Meet the Correspondent: Omar Jaramillo > Berlin$show=/search/label/Omar%20Jaramillo

"I was born in Guayaquil, Ecuador, where I studied architecture. I moved to Kassel (Germany) in 1999 to accomplish a master degree. Although I have always drawn and paint, it was not until I started studying in the Uni-Kassel, that I started keeping a travel sketchbook. I had a teacher there who used to do a lot of sketches when he travelled on university excursions. When he retired, I helped to organize an exhibition of his sketches. He brought a huge box full of sketchbooks he had filled since he was an architecture student. I spent a whole day selecting the most interesting drawings. It was a wonderful experience that opened my eyes to a new world. In the last 10 years I have the feeling of being in a long journey. I like to discover the cities where I live, to understand why a place is the way it is and what makes it different and unique from others. Drawing is for me a way to learn to love a place, to become part of it. I like to draw architecture but I am more attracted to urban scenery, portraying how people live in the city. Since I’m a foreigner, everything that locals find normal and taken-for-granted, for me is exotic. I always carry a small watercolor travel set from Windsor and Newton and my sketchbook in my bag. I always thought that drawing was a solitary experience until I found Urban Sketchers. It was amazing to find so many people doing the same thing. It is a great place to share!" • Omar's blog. • Omar's art on flickr. • Omar's website.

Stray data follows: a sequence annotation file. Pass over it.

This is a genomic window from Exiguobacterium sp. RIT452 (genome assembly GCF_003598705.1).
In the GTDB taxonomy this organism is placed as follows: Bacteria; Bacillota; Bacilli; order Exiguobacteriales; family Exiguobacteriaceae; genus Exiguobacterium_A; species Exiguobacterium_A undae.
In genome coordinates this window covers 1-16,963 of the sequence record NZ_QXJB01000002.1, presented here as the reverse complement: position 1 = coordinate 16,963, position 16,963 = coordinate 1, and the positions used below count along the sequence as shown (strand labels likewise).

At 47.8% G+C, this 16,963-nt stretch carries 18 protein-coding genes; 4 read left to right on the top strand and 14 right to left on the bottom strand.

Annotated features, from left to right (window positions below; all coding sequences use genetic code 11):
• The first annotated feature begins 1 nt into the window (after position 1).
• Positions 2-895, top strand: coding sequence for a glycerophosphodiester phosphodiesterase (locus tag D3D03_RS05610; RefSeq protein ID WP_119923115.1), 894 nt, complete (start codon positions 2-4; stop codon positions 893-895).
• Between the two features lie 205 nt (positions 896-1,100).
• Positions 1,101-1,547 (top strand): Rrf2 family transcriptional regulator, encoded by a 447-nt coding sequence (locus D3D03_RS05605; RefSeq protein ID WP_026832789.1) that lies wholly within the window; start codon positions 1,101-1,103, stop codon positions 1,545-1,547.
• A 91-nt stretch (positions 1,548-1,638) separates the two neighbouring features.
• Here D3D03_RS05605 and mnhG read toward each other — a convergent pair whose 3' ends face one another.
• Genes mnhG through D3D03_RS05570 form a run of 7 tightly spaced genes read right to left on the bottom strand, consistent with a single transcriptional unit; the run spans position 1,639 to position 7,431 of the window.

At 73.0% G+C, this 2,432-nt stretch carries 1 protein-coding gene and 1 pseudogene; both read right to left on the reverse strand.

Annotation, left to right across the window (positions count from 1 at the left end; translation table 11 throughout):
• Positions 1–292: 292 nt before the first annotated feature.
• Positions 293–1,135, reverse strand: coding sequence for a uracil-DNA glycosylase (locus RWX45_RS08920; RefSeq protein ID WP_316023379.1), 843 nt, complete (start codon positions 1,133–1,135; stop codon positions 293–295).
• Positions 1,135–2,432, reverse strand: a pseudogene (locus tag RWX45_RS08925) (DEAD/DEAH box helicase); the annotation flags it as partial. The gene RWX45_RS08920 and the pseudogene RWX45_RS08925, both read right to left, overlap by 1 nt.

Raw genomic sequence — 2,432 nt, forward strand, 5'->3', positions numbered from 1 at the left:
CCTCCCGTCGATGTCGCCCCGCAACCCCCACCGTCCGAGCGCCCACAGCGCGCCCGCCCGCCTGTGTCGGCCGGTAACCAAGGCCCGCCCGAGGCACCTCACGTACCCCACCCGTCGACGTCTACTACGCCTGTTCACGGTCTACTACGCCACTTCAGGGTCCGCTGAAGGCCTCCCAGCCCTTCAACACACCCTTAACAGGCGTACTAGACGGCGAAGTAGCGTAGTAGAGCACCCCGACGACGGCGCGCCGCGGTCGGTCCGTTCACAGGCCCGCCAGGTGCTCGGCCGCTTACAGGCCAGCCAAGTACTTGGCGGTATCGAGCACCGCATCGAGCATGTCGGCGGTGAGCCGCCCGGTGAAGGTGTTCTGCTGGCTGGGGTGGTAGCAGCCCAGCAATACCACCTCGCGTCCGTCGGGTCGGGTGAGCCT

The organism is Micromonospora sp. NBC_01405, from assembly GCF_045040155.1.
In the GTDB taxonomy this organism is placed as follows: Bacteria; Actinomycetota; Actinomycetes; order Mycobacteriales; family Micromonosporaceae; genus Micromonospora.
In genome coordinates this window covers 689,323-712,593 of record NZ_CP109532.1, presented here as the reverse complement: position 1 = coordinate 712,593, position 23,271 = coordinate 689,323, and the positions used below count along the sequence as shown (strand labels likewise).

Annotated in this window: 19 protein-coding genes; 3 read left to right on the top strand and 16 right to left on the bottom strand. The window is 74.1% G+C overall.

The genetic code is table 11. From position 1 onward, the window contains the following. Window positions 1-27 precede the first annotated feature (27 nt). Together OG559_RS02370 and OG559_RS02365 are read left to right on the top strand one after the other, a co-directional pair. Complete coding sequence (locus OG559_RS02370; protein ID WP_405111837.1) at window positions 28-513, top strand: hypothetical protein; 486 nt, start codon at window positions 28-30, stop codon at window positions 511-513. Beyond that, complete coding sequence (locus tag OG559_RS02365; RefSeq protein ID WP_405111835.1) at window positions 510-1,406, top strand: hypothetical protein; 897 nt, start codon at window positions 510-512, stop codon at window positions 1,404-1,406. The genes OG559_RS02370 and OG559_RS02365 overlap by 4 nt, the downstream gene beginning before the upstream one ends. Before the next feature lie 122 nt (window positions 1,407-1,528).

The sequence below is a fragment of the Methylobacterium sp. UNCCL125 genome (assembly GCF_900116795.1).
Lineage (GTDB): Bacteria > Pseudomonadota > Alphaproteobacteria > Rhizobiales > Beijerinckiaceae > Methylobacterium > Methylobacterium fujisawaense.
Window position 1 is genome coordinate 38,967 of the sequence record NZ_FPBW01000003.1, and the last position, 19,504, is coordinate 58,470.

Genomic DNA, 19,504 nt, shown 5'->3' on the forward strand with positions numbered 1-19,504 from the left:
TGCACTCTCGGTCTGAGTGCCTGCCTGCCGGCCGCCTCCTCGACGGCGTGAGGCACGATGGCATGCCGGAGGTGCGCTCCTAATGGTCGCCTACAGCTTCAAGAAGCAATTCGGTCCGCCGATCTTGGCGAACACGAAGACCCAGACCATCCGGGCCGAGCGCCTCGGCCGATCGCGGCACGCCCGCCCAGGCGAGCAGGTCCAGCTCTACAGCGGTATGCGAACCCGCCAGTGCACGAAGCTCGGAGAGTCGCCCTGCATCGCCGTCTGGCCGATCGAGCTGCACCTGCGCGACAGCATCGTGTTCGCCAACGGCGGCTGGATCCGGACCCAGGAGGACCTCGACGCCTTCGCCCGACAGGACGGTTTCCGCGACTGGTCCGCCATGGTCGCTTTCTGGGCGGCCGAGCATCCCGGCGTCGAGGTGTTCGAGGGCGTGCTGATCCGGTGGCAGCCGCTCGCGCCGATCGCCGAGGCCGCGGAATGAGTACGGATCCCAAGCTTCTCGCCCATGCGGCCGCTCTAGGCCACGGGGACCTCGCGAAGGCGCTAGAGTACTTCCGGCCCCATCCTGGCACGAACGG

Meet the Correspondent: Luis Ruiz > Malaga, Spain$show=/search/label/Luis%20Ruiz

What I Learned at Urban Sketchers Symposium Workshops

[by Shiho Nakaza in Manchester, UK]

This is my recollection of Urban Sketchers Symposium in Manchester this summer - the daily life took over as soon as I came back home, so I'm glad I finally collected my sketches and wonderful memories of the Symposium!

Besides specific subject matters at each workshop, I learned how to be a better urban sketcher by responding to my environment better through my drawing.
Be ready for the changing elements: for sun (hat, sunglasses), wind (binder clips to hold down paper, windproof jacket, and especially rain (umbrella, parka/hoodie).
Experiment with different materials: while I mainly use watercolor, at some point I switched from my usual Uni-Ball Signo gel pen with sepia ink to 4-color Bic ballpoint pen because the gel pen ink was not flowing over the watercolor washes that never seem to dry.